The Colorado Supreme Court has overruled a district court decision that upheld a county court ruling requiring a doctor’s testimony for medical marijuana patients who want to use their medication while on probation. The Colorado Supreme Court decision, handed down on Monday, November 18, weakens the restrictions and burdens of proof that Colorado judges can place on medical marijuana patients.
In their decision, the justices said that unless a probationer’s medical marijuana use conflicts with the specified goals of sentencing, cannabis use should be allowed.
“The relevant exception here applies if the sentencing court finds, based on material evidence, that prohibiting this defendant’s otherwise-authorized medical marijuana use is necessary and appropriate to promote statutory sentencing goals. Because the county court made no such findings here, we disapprove of the district court’s judgment affirming the county court’s decision,” the decision reads.
A Colorado law passed in 2015 was supposed to allow probationers to use medical marijuana unless convicted of a crime involving medical marijuana, or cannabis use undermines the goals of a person’s sentencing, but a 2016 DUI case in El Paso County led to the push for clarification, after El Paso County Court Judge Karla Hansen demanded that a medical marijuana patient provide live testimony from her doctor about her need for the medication.
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Alysha Walton, the patient charged with the DUI, could only provide her state-approved medical marijuana card and a signed letter from her recommending doctor. Hansen ultimately denied Walton’s request to continue using medical marijuana, explaining that her requirement was universal for all medical marijuana patients on probation. A district court upheld Hansen’s decision on appeal, but Walton and her attorneys continued to argue that Hansen’s policy conflicted with the state constitution, and argued her case before the Colorado Supreme Court in October.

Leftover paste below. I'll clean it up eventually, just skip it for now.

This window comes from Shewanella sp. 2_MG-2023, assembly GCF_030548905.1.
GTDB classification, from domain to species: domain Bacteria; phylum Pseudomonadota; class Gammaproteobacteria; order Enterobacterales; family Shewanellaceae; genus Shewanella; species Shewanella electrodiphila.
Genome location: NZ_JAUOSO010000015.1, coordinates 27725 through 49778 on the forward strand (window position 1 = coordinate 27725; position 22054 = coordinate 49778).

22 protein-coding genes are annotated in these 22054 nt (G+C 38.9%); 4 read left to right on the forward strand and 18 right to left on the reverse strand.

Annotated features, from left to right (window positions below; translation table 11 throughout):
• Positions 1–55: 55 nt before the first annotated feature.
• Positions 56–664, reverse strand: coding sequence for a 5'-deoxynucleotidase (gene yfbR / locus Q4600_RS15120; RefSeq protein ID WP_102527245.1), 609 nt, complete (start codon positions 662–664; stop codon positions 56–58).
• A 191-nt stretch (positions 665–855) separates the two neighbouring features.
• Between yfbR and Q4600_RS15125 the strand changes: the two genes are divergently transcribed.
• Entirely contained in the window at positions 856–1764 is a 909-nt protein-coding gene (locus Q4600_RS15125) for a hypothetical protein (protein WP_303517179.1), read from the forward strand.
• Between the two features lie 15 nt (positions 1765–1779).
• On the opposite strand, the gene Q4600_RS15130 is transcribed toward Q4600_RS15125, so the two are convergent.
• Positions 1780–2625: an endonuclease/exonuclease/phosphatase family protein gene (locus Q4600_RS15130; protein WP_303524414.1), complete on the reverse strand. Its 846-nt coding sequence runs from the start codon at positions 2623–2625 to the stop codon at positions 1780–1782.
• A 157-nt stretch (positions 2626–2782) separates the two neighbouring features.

Walton’s need for medical marijuana and the authenticity of her doctor’s recommendation were never questioned by the county court judge, according to the decision, meaning that any further probing of “the legitimacy of Walton’s authorization was misplaced.” The justices also criticized Hansen’s blanket policy that didn’t consider the context of individual cases.
“First, the authenticity of Walton’s medical marijuana card was not at issue in this case — no one argued that Walton had not lawfully obtained her card or that she lacked state-sanctioned authority to use medical marijuana. Thus, the district court’s focus on the county court’s desire to further probe the legitimacy of Walton’s authorization was misplaced,” the decision reads. “Second, the county court’s blanket policy contradicts the plain language of the probation conditions statute, which requires the court to base any decision to prohibit medical marijuana use on the particular defendant’s circumstances, after considering the material evidence before it and the statutory sentencing goals.”
While the Colorado Supreme Court noted that its decision will not affect Walton — her sentence and probation were completed well over a year ago — it creates a precedent that other medical marijuana patients will welcome.